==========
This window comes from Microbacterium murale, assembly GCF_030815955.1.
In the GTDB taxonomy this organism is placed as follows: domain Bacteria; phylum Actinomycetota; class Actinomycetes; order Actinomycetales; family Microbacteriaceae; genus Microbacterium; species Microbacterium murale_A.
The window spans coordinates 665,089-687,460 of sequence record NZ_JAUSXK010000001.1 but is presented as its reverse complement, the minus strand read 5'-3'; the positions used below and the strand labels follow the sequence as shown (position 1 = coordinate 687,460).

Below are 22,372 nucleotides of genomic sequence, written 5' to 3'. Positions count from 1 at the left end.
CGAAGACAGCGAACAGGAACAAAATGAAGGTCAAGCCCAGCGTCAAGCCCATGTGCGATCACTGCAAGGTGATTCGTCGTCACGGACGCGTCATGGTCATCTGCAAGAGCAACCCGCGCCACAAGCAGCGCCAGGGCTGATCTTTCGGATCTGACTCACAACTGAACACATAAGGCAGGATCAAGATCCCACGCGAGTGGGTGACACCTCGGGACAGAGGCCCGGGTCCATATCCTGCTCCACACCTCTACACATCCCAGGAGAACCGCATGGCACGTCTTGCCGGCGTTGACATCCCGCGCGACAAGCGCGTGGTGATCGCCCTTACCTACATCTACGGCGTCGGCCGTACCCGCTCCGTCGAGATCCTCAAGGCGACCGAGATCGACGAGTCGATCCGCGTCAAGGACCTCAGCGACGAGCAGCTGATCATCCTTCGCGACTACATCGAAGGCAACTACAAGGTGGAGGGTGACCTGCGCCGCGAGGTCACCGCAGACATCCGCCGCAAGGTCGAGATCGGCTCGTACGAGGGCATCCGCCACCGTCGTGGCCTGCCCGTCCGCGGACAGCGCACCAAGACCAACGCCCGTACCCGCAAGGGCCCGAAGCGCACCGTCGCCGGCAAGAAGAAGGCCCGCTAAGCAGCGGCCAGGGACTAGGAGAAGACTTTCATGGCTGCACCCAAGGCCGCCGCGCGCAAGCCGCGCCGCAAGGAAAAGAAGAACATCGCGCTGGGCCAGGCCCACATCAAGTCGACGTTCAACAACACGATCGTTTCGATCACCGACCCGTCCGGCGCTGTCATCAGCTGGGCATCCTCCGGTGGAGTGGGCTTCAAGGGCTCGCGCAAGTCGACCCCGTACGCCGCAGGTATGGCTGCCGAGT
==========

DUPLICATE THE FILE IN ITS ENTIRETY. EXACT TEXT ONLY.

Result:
This window comes from Microbacterium murale, assembly GCF_030815955.1.
In the GTDB taxonomy this organism is placed as follows: domain Bacteria; phylum Actinomycetota; class Actinomycetes; order Actinomycetales; family Microbacteriaceae; genus Microbacterium; species Microbacterium murale_A.
The window spans coordinates 665,089-687,460 of sequence record NZ_JAUSXK010000001.1 but is presented as its reverse complement, the minus strand read 5'-3'; the positions used below and the strand labels follow the sequence as shown (position 1 = coordinate 687,460).

Below are 22,372 nucleotides of genomic sequence, written 5' to 3'. Positions count from 1 at the left end.
CGAAGACAGCGAACAGGAACAAAATGAAGGTCAAGCCCAGCGTCAAGCCCATGTGCGATCACTGCAAGGTGATTCGTCGTCACGGACGCGTCATGGTCATCTGCAAGAGCAACCCGCGCCACAAGCAGCGCCAGGGCTGATCTTTCGGATCTGACTCACAACTGAACACATAAGGCAGGATCAAGATCCCACGCGAGTGGGTGACACCTCGGGACAGAGGCCCGGGTCCATATCCTGCTCCACACCTCTACACATCCCAGGAGAACCGCATGGCACGTCTTGCCGGCGTTGACATCCCGCGCGACAAGCGCGTGGTGATCGCCCTTACCTACATCTACGGCGTCGGCCGTACCCGCTCCGTCGAGATCCTCAAGGCGACCGAGATCGACGAGTCGATCCGCGTCAAGGACCTCAGCGACGAGCAGCTGATCATCCTTCGCGACTACATCGAAGGCAACTACAAGGTGGAGGGTGACCTGCGCCGCGAGGTCACCGCAGACATCCGCCGCAAGGTCGAGATCGGCTCGTACGAGGGCATCCGCCACCGTCGTGGCCTGCCCGTCCGCGGACAGCGCACCAAGACCAACGCCCGTACCCGCAAGGGCCCGAAGCGCACCGTCGCCGGCAAGAAGAAGGCCCGCTAAGCAGCGGCCAGGGACTAGGAGAAGACTTTCATGGCTGCACCCAAGGCCGCCGCGCGCAAGCCGCGCCGCAAGGAAAAGAAGAACATCGCGCTGGGCCAGGCCCACATCAAGTCGACGTTCAACAACACGATCGTTTCGATCACCGACCCGTCCGGCGCTGTCATCAGCTGGGCATCCTCCGGTGGAGTGGGCTTCAAGGGCTCGCGCAAGTCGACCCCGTACGCCGCAGGTATGGCTGCCGAGT